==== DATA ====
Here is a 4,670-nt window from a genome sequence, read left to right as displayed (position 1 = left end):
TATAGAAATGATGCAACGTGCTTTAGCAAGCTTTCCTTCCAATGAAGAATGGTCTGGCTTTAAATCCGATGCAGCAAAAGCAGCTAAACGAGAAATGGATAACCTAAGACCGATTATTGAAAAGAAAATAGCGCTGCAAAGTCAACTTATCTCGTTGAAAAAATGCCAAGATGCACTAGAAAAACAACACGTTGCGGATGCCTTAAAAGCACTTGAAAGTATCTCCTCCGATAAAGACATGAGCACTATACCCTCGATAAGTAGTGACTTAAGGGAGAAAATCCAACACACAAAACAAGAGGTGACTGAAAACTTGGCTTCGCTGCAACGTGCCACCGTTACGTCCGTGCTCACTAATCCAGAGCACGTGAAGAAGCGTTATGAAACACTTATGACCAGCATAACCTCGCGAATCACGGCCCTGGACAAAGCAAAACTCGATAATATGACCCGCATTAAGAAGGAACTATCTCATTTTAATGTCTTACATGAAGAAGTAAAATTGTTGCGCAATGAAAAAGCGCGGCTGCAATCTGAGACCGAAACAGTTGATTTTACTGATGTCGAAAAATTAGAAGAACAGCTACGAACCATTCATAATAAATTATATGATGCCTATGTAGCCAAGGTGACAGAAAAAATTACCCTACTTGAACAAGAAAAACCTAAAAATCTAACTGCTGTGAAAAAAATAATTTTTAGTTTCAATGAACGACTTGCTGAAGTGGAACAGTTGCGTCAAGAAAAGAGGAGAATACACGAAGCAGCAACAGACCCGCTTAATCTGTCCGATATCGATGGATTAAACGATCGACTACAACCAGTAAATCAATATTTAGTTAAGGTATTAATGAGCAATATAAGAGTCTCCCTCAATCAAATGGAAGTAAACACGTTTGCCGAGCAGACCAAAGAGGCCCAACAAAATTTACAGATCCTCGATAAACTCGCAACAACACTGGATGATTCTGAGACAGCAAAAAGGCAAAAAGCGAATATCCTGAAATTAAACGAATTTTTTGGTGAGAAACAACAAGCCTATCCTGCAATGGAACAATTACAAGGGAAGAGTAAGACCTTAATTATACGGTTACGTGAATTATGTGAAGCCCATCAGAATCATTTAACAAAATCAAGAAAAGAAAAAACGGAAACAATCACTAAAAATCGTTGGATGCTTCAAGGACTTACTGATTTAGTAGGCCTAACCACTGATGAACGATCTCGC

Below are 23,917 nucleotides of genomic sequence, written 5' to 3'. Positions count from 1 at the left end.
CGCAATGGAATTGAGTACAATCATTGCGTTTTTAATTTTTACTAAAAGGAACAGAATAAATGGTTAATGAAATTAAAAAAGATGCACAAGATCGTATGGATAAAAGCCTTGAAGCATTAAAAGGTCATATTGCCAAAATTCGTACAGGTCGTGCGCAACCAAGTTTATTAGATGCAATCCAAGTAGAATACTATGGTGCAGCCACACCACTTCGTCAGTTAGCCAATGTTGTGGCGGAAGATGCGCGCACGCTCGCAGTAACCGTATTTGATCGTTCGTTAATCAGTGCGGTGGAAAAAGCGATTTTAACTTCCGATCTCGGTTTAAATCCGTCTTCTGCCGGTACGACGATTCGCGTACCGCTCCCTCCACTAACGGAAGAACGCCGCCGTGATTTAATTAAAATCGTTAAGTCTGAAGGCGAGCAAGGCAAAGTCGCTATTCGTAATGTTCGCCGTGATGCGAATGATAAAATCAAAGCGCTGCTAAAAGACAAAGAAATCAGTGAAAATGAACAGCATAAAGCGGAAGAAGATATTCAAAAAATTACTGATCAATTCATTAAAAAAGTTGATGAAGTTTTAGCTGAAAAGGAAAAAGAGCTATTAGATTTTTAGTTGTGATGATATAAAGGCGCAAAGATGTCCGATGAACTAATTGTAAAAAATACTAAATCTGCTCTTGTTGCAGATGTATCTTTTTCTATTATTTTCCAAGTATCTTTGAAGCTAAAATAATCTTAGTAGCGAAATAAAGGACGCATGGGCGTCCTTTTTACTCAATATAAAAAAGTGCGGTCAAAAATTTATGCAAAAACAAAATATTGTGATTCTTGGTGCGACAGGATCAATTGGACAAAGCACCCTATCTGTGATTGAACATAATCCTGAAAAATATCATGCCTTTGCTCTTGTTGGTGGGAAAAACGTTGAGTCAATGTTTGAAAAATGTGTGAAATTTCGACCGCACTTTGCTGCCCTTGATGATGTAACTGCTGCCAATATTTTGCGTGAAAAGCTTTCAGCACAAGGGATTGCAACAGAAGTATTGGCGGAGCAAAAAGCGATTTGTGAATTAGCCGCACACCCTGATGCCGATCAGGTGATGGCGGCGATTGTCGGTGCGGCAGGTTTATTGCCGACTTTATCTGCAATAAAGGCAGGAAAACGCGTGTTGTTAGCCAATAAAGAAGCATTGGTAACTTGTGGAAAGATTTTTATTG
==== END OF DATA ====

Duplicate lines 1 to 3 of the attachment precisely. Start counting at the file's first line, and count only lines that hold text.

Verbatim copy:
Here is a 4,670-nt window from a genome sequence, read left to right as displayed (position 1 = left end):
TATAGAAATGATGCAACGTGCTTTAGCAAGCTTTCCTTCCAATGAAGAATGGTCTGGCTTTAAATCCGATGCAGCAAAAGCAGCTAAACGAGAAATGGATAACCTAAGACCGATTATTGAAAAGAAAATAGCGCTGCAAAGTCAACTTATCTCGTTGAAAAAATGCCAAGATGCACTAGAAAAACAACACGTTGCGGATGCCTTAAAAGCACTTGAAAGTATCTCCTCCGATAAAGACATGAGCACTATACCCTCGATAAGTAGTGACTTAAGGGAGAAAATCCAACACACAAAACAAGAGGTGACTGAAAACTTGGCTTCGCTGCAACGTGCCACCGTTACGTCCGTGCTCACTAATCCAGAGCACGTGAAGAAGCGTTATGAAACACTTATGACCAGCATAACCTCGCGAATCACGGCCCTGGACAAAGCAAAACTCGATAATATGACCCGCATTAAGAAGGAACTATCTCATTTTAATGTCTTACATGAAGAAGTAAAATTGTTGCGCAATGAAAAAGCGCGGCTGCAATCTGAGACCGAAACAGTTGATTTTACTGATGTCGAAAAATTAGAAGAACAGCTACGAACCATTCATAATAAATTATATGATGCCTATGTAGCCAAGGTGACAGAAAAAATTACCCTACTTGAACAAGAAAAACCTAAAAATCTAACTGCTGTGAAAAAAATAATTTTTAGTTTCAATGAACGACTTGCTGAAGTGGAACAGTTGCGTCAAGAAAAGAGGAGAATACACGAAGCAGCAACAGACCCGCTTAATCTGTCCGATATCGATGGATTAAACGATCGACTACAACCAGTAAATCAATATTTAGTTAAGGTATTAATGAGCAATATAAGAGTCTCCCTCAATCAAATGGAAGTAAACACGTTTGCCGAGCAGACCAAAGAGGCCCAACAAAATTTACAGATCCTCGATAAACTCGCAACAACACTGGATGATTCTGAGACAGCAAAAAGGCAAAAAGCGAATATCCTGAAATTAAACGAATTTTTTGGTGAGAAACAACAAGCCTATCCTGCAATGGAACAATTACAAGGGAAGAGTAAGACCTTAATTATACGGTTACGTGAATTATGTGAAGCCCATCAGAATCATTTAACAAAATCAAGAAAAGAAAAAACGGAAACAATCACTAAAAATCGTTGGATGCTTCAAGGACTTACTGATTTAGTAGGCCTAACCACTGATGAACGATCTCGC

Below are 23,917 nucleotides of genomic sequence, written 5' to 3'. Positions count from 1 at the left end.